Two Poway Unified school board members violated the First Amendment rights of a married couple by blocking their comments on social media, a federal appeals court confirmed Wednesday.
Attorney Cory Briggs represented the couple — Christopher and Kimberly Garnier — who won their 2017 lawsuit after a two-day nonjury trial in September 2020.
In his own appeal, Briggs asked the San Francisco-based court to reverse Benitez’s ruling that the trustees were entitled to immunity afforded government officials and thus the Garniers are unable to recover what Briggs called “nominal money damages for the years of First Amendment violations they have endured.”
Writing for the panel, Judge Marsha S. Berzon, 77, said it lacked jurisdiction to review the Benitez order denying Briggs’ motion to retax [legal] costs.”
In March 2021, the Poway Unified School District said it had incurred more than $164,000 in legal costs defending the board members. The district — which was dropped from the original suit — didn’t respond to email requests for comment.
Neither did Briggs or attorneys for the board members.
In their 50-page decision, Judges Berzon, Richard C. Tallman, 69, and Michelle T. Friedland, 50, noted that the 9th Circuit had never before considered issues in this case — but that other circuits had.
“The Garniers’ claims present an issue of first impression in this Circuit: whether a state official violates the First Amendment by creating a publicly accessible social media page related to his or her official duties and then blocking certain members of the public from that page because of the nature of their comments,” the panel said.
But the panel said the trustees acted under color of state law by using their social media pages as public forums in carrying out their official duties.
“We further hold that, applying First Amendment public forum criteria, the restrictions imposed on the Garniers’ expression are not appropriately tailored to serve a significant governmental interest and so are invalid,” the panel said.
“We therefore affirm the district court judgment.”
O’Connor-Ratcliff of Rancho Peñasquitos, a business law professor, and Zane, also of Peñasquitos and a real-estate agent who once was executive director of the county Republican Party, won election to the PUSD Board of Trustees in November 2014.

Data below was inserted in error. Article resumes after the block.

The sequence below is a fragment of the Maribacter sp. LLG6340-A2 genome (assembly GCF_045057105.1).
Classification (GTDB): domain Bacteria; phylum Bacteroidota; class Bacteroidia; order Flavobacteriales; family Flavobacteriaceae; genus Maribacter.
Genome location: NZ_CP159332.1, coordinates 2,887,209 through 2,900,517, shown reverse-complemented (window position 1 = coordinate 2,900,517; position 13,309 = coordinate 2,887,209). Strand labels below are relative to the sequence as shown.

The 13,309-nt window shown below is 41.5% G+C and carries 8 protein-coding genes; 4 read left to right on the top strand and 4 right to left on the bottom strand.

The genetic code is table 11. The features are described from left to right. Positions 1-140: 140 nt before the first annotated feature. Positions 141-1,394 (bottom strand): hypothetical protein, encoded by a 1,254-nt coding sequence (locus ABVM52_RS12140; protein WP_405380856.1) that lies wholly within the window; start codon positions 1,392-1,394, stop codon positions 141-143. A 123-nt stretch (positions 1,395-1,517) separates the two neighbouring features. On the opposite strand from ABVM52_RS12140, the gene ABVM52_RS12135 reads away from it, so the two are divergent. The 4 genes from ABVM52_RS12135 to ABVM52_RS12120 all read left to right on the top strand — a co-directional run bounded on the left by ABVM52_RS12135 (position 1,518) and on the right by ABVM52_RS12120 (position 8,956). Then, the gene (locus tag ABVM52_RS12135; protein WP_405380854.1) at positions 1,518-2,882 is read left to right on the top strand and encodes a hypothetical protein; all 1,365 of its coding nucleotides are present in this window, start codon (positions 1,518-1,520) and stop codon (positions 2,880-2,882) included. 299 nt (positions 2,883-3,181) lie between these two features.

“In addition to their private Facebook pages, which they shared only with family and friends, O’Connor-Ratcliff and Zane created public Facebook pages to promote their political campaigns,” the appeal court noted. “In 2016, O’Connor-Ratcliff also created a public Twitter page related to her activities as a PUSD trustee.”
The Garniers, notable for another court fight with Poway Unified and Kim’s failed run for school board in 2018, conceded that they spammed the social media of Zane and attorney O’Connor-Ratcliff but argued that federal law gave them the right to post comments on the trustees’ accounts.
Chris Garnier sent 226 tweets to O’Connor-Ratcliff over 10 minutes on Oct. 17, 2017, “sending each tweet as a reply to every tweet she ever posted,” Benitez said in his findings of fact. He also made the same comment on 42 O’Connor-Ratcliff Facebook posts.
The Garniers testified they repeated comments because they wanted to reach other Facebook users who might only look at one particular post.
“By repeating their message on each post, Plaintiffs reasoned, they would raise the issues that mattered to them involving PUSD to a broader audience,” the judge wrote.
Zane testified that the content of Chris’ Facebook posts were “not particularly” of any concern to him, Benitez wrote.